Bosque County, Texas

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Bosque County, Texas
BosqueCountyCourt1.JPG
The Bosque County Courthouse in Meridian
Map of Texas highlighting Bosque County
Location in the state of Texas
Map of the United States highlighting Texas
Texas's location in the U.S.
Founded 1854
Named for Bosque River
Seat Meridian
Largest city Clifton
Area
 • Total 1,003 sq mi (2,598 km2)
 • Land 989 sq mi (2,561 km2)
 • Water 13 sq mi (34 km2), 1.34%
Population
 • (2010) 18,212
 • Density 18/sq mi (7/km²)
Congressional district 25th
Time zone Central: UTC-6/-5
Website www.bosquecounty.us

Bosque County (/ˈbɒsk/ BOSS-kee) is a county located on the Edwards Plateau in the U.S. state of Texas. As of the 2010 census, the population was 18,212.[1] Its county seat is Meridian,[2] while Clifton is the largest city and the cultural/financial center of the county. The county is named for the Bosque River, which runs through the center of the county north to south. The Brazos River makes up the eastern border along with the Lake Whitney reservoir it feeds.[3]

Since 2005, Bosque County has been represented in the Texas House of Representatives by the Republican Rob Orr of Burleson.

Geography[edit]

According to the U.S. Census Bureau, the county has a total area of 1,003 square miles (2,600 km2), of which 983 square miles (2,550 km2) is land and 20 square miles (51.8 km2) (2.0%) is water.[4]

Major highways[edit]

Adjacent counties[edit]

Media[edit]

Bosque County is currently listed as part of the Dallas-Fort Worth DMA. Local media outlets include: KDFW-TV, KXAS-TV, WFAA-TV, KTVT-TV, KERA-TV, KTXA-TV, KDFI-TV, KDAF-TV, and KFWD-TV. Although located in Central Texas and a neighboring county of the Waco and Killeen – Temple – Fort Hood metropolitan areas. Meaning all of the Waco/Temple/Killeen market stations also provide coverage for Bosque County. They include: KCEN-TV, KWTX-TV, KXXV-TV, KDYW, and KWKT-TV.

Demographics[edit]

Historical population
Census Pop.
1860 2,005
1870 4,981 148.4%
1880 11,217 125.2%
1890 14,224 26.8%
1900 17,390 22.3%
1910 19,013 9.3%
1920 18,032 −5.2%
1930 15,750 −12.7%
1940 15,761 0.1%
1950 11,836 −24.9%
1960 10,809 −8.7%
1970 10,966 1.5%
1980 13,401 22.2%
1990 15,125 12.9%
2000 17,204 13.7%
2010 18,212 5.9%
Est. 2012 18,125 −0.5%
U.S. Decennial Census[5]
2012 Estimate[1]

As of the census[6] of 2000, there were 17,204 people, 6,726 households, and 4,856 families residing in the county. The population density was 17 people per square mile (7/km²). There were 8,644 housing units at an average density of 9 per square mile (3/km²). The racial makeup of the county was 90.75% White, 1.92% Black or African American, 0.55% Native American, 0.11% Asian, 0.03% Pacific Islander, 5.17% from other races, and 1.47% from two or more races. 12.23% of the population were Hispanic or Latino of any race.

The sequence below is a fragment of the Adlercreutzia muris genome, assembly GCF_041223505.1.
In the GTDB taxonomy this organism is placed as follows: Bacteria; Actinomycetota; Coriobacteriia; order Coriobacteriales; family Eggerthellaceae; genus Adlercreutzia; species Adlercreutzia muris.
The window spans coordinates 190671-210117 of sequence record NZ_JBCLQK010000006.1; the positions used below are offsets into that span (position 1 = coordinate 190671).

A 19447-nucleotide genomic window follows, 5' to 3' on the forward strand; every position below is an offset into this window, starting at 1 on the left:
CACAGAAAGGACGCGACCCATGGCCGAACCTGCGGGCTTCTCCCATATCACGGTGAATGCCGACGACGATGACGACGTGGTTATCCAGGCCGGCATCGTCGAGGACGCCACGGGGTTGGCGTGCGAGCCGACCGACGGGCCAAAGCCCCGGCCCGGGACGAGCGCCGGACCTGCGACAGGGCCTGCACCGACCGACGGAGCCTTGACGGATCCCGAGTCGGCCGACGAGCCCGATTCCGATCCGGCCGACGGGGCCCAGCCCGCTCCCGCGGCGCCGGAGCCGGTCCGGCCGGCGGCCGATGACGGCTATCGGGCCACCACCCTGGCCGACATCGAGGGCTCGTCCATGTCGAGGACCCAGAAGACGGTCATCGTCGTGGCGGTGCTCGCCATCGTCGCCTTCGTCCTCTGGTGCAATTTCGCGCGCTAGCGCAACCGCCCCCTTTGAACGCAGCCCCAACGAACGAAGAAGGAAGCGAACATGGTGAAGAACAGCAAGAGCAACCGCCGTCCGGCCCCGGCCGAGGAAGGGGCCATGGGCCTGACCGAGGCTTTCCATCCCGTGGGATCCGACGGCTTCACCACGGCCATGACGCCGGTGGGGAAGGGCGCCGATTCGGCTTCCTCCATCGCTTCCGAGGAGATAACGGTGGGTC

There were 6,726 households out of which 29.5% had children under the age of 18 living with them, 60.6% were married couples living together, 8.2% had a female householder with no husband present, and 27.8% were non-families. 25.4% of all households were made up of individuals and 14.1% had someone living alone who was 65 years of age or older. The average household size was 2.48 and the average family size was 2.95.

In the county, the population was spread out with 24.4% under the age of 18, 6.2% from 18 to 24, 23.8% from 25 to 44, 25.0% from 45 to 64, and 20.5% who were 65 years of age or older. The median age was 42 years. For every 100 females there were 95.90 males. For every 100 females age 18 and over, there were 92.30 males.

The median income for a household in the county was $34,181, and the median income for a family was $40,763. Males had a median income of $31,669 versus $21,739 for females. The per capita income for the county was $17,455. About 8.9% of families and 12.7% of the population were below the poverty line, including 16.8% of those under age 18 and 14.6% of those age 65 or over.

Communities[edit]

Notable residents[edit]

See also[edit]

References[edit]

  1. ^ a b "State & County QuickFacts". United States Census Bureau. Retrieved December 8, 2013. 
  2. ^ "Find a County". National Association of Counties. Retrieved 2011-06-07. 
  3. ^ Bosque County
  4. ^ "US Gazetteer files: 2010, 2000, and 1990". United States Census Bureau. 2011-02-12. Retrieved 2011-04-23. 
  5. ^ "U.S. Decennial Census". Census.gov. Retrieved December 8, 2013. 
  6. ^ "American FactFinder". United States Census Bureau. Retrieved 2011-05-14. 

Bibliography[edit]

  • Bosque County History Book Committee, Bosque County, Land and People (Dallas: Curtis Media, 1985).
  • Bosquerama, 1854-1954: Centennial Celebration of Bosque County, Texas (Meridian, Texas: Bosque County Centennial Association, 1954).
  • William C. Pool, A History of Bosque County (San Marcos, Texas: San Marcos Record Press, 1954).
  • William C. Pool, Bosque Territory (Kyle, Texas: Chaparral, 1964).

External links[edit]

Coordinates: 31°54′N 97°38′W / 31.90°N 97.63°W / 31.90; -97.63